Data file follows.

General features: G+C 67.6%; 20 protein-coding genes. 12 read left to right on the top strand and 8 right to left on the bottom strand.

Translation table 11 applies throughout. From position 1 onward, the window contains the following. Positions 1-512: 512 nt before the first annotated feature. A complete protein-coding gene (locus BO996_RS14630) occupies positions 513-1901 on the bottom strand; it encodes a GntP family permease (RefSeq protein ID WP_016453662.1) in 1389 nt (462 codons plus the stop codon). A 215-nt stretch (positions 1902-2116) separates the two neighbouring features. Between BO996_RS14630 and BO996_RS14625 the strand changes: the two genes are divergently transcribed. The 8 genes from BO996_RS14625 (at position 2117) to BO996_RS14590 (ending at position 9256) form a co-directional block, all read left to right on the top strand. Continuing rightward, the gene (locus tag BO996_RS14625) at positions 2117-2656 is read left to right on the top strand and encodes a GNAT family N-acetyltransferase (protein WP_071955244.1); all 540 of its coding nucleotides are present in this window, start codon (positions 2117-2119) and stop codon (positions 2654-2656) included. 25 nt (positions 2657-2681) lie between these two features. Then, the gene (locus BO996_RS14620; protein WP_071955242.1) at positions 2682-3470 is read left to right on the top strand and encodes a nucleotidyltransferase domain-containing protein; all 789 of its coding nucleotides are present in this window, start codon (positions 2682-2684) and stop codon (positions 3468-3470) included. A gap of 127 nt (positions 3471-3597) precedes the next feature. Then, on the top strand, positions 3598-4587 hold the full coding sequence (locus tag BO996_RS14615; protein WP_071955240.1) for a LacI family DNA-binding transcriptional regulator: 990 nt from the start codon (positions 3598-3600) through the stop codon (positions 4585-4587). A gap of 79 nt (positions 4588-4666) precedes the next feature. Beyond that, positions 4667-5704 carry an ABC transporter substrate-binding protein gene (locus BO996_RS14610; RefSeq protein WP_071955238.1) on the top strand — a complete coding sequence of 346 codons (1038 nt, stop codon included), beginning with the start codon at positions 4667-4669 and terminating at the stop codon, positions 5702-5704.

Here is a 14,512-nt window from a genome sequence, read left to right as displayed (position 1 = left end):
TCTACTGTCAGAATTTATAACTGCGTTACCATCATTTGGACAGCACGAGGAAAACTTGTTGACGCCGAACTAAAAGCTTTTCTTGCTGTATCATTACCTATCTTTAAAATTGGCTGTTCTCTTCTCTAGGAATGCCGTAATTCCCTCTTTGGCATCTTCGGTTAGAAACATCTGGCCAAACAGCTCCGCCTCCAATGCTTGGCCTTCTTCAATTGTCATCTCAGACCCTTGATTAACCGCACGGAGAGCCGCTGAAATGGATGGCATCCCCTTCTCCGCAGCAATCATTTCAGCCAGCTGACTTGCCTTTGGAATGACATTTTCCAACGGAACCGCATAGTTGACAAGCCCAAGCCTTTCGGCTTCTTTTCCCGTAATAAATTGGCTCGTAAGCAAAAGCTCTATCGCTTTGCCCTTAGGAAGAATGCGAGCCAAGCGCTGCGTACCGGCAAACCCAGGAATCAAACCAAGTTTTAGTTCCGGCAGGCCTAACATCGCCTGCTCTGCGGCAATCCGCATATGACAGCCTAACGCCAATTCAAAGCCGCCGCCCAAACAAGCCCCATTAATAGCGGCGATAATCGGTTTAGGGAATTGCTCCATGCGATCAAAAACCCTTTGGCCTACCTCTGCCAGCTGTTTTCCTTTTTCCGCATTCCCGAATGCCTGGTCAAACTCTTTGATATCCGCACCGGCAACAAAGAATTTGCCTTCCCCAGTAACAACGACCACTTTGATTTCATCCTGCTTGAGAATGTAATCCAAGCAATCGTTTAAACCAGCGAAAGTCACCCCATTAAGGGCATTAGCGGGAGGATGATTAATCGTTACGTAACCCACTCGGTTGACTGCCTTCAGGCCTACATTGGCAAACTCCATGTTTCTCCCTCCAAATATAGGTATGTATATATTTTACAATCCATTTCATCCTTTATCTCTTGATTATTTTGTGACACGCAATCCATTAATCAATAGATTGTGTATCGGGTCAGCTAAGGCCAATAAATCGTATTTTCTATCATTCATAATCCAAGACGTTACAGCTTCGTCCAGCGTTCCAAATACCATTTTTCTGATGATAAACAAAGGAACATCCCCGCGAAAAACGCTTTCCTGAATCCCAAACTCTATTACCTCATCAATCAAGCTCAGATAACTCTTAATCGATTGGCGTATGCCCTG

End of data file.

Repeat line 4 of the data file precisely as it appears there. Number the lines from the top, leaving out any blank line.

TCTACTGTCAGAATTTATAACTGCGTTACCATCATTTGGACAGCACGAGGAAAACTTGTTGACGCCGAACTAAAAGCTTTTCTTGCTGTATCATTACCTATCTTTAAAATTGGCTGTTCTCTTCTCTAGGAATGCCGTAATTCCCTCTTTGGCATCTTCGGTTAGAAACATCTGGCCAAACAGCTCCGCCTCCAATGCTTGGCCTTCTTCAATTGTCATCTCAGACCCTTGATTAACCGCACGGAGAGCCGCTGAAATGGATGGCATCCCCTTCTCCGCAGCAATCATTTCAGCCAGCTGACTTGCCTTTGGAATGACATTTTCCAACGGAACCGCATAGTTGACAAGCCCAAGCCTTTCGGCTTCTTTTCCCGTAATAAATTGGCTCGTAAGCAAAAGCTCTATCGCTTTGCCCTTAGGAAGAATGCGAGCCAAGCGCTGCGTACCGGCAAACCCAGGAATCAAACCAAGTTTTAGTTCCGGCAGGCCTAACATCGCCTGCTCTGCGGCAATCCGCATATGACAGCCTAACGCCAATTCAAAGCCGCCGCCCAAACAAGCCCCATTAATAGCGGCGATAATCGGTTTAGGGAATTGCTCCATGCGATCAAAAACCCTTTGGCCTACCTCTGCCAGCTGTTTTCCTTTTTCCGCATTCCCGAATGCCTGGTCAAACTCTTTGATATCCGCACCGGCAACAAAGAATTTGCCTTCCCCAGTAACAACGACCACTTTGATTTCATCCTGCTTGAGAATGTAATCCAAGCAATCGTTTAAACCAGCGAAAGTCACCCCATTAAGGGCATTAGCGGGAGGATGATTAATCGTTACGTAACCCACTCGGTTGACTGCCTTCAGGCCTACATTGGCAAACTCCATGTTTCTCCCTCCAAATATAGGTATGTATATATTTTACAATCCATTTCATCCTTTATCTCTTGATTATTTTGTGACACGCAATCCATTAATCAATAGATTGTGTATCGGGTCAGCTAAGGCCAATAAATCGTATTTTCTATCATTCATAATCCAAGACGTTACAGCTTCGTCCAGCGTTCCAAATACCATTTTTCTGATGATAAACAAAGGAACATCCCCGCGAAAAACGCTTTCCTGAATCCCAAACTCTATTACCTCATCAATCAAGCTCAGATAACTCTTAATCGATTGGCGTATGCCCTG